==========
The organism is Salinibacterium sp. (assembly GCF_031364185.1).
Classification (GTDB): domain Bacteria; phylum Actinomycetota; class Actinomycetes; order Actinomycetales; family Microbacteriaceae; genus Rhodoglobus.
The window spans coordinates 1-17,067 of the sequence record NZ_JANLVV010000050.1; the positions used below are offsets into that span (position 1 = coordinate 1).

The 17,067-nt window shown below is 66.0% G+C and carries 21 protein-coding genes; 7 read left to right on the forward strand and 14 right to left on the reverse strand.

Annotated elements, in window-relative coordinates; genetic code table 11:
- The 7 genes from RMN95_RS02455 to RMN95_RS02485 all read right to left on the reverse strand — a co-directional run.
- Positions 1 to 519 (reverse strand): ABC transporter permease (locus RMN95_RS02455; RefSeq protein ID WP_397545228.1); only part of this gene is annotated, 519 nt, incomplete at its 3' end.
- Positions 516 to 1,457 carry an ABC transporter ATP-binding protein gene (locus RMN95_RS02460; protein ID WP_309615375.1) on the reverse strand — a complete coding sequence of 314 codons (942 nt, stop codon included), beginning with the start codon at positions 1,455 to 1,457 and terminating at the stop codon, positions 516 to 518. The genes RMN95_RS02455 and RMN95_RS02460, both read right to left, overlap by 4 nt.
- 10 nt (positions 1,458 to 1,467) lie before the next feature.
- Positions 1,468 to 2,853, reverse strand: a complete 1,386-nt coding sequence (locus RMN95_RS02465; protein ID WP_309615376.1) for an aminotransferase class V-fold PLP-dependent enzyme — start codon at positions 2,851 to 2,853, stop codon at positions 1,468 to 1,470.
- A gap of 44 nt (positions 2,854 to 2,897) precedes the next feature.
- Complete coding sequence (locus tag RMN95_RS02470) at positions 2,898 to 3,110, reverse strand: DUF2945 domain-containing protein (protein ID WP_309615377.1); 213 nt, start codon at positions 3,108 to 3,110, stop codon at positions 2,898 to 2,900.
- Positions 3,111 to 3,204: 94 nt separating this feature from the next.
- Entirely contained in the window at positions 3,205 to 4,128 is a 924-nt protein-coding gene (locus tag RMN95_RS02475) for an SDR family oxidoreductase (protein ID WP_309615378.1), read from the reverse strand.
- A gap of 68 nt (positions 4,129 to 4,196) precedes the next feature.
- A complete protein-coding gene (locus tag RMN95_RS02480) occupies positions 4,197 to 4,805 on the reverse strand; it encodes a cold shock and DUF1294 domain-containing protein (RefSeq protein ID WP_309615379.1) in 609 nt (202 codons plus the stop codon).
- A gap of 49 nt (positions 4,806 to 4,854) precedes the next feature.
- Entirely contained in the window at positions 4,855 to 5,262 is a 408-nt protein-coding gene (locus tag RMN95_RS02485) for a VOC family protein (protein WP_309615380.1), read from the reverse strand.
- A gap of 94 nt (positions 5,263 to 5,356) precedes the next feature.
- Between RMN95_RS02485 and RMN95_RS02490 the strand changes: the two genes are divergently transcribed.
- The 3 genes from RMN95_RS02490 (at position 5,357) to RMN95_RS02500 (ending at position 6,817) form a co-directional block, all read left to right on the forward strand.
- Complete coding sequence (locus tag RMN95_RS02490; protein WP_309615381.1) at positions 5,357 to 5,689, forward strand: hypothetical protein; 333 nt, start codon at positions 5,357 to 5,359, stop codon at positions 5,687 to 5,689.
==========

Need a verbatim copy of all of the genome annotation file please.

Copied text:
The organism is Salinibacterium sp. (assembly GCF_031364185.1).
Classification (GTDB): domain Bacteria; phylum Actinomycetota; class Actinomycetes; order Actinomycetales; family Microbacteriaceae; genus Rhodoglobus.
The window spans coordinates 1-17,067 of the sequence record NZ_JANLVV010000050.1; the positions used below are offsets into that span (position 1 = coordinate 1).

The 17,067-nt window shown below is 66.0% G+C and carries 21 protein-coding genes; 7 read left to right on the forward strand and 14 right to left on the reverse strand.

Annotated elements, in window-relative coordinates; genetic code table 11:
- The 7 genes from RMN95_RS02455 to RMN95_RS02485 all read right to left on the reverse strand — a co-directional run.
- Positions 1 to 519 (reverse strand): ABC transporter permease (locus RMN95_RS02455; RefSeq protein ID WP_397545228.1); only part of this gene is annotated, 519 nt, incomplete at its 3' end.
- Positions 516 to 1,457 carry an ABC transporter ATP-binding protein gene (locus RMN95_RS02460; protein ID WP_309615375.1) on the reverse strand — a complete coding sequence of 314 codons (942 nt, stop codon included), beginning with the start codon at positions 1,455 to 1,457 and terminating at the stop codon, positions 516 to 518. The genes RMN95_RS02455 and RMN95_RS02460, both read right to left, overlap by 4 nt.
- 10 nt (positions 1,458 to 1,467) lie before the next feature.
- Positions 1,468 to 2,853, reverse strand: a complete 1,386-nt coding sequence (locus RMN95_RS02465; protein ID WP_309615376.1) for an aminotransferase class V-fold PLP-dependent enzyme — start codon at positions 2,851 to 2,853, stop codon at positions 1,468 to 1,470.
- A gap of 44 nt (positions 2,854 to 2,897) precedes the next feature.
- Complete coding sequence (locus tag RMN95_RS02470) at positions 2,898 to 3,110, reverse strand: DUF2945 domain-containing protein (protein ID WP_309615377.1); 213 nt, start codon at positions 3,108 to 3,110, stop codon at positions 2,898 to 2,900.
- Positions 3,111 to 3,204: 94 nt separating this feature from the next.
- Entirely contained in the window at positions 3,205 to 4,128 is a 924-nt protein-coding gene (locus tag RMN95_RS02475) for an SDR family oxidoreductase (protein ID WP_309615378.1), read from the reverse strand.
- A gap of 68 nt (positions 4,129 to 4,196) precedes the next feature.
- A complete protein-coding gene (locus tag RMN95_RS02480) occupies positions 4,197 to 4,805 on the reverse strand; it encodes a cold shock and DUF1294 domain-containing protein (RefSeq protein ID WP_309615379.1) in 609 nt (202 codons plus the stop codon).
- A gap of 49 nt (positions 4,806 to 4,854) precedes the next feature.
- Entirely contained in the window at positions 4,855 to 5,262 is a 408-nt protein-coding gene (locus tag RMN95_RS02485) for a VOC family protein (protein WP_309615380.1), read from the reverse strand.
- A gap of 94 nt (positions 5,263 to 5,356) precedes the next feature.
- Between RMN95_RS02485 and RMN95_RS02490 the strand changes: the two genes are divergently transcribed.
- The 3 genes from RMN95_RS02490 (at position 5,357) to RMN95_RS02500 (ending at position 6,817) form a co-directional block, all read left to right on the forward strand.
- Complete coding sequence (locus tag RMN95_RS02490; protein WP_309615381.1) at positions 5,357 to 5,689, forward strand: hypothetical protein; 333 nt, start codon at positions 5,357 to 5,359, stop codon at positions 5,687 to 5,689.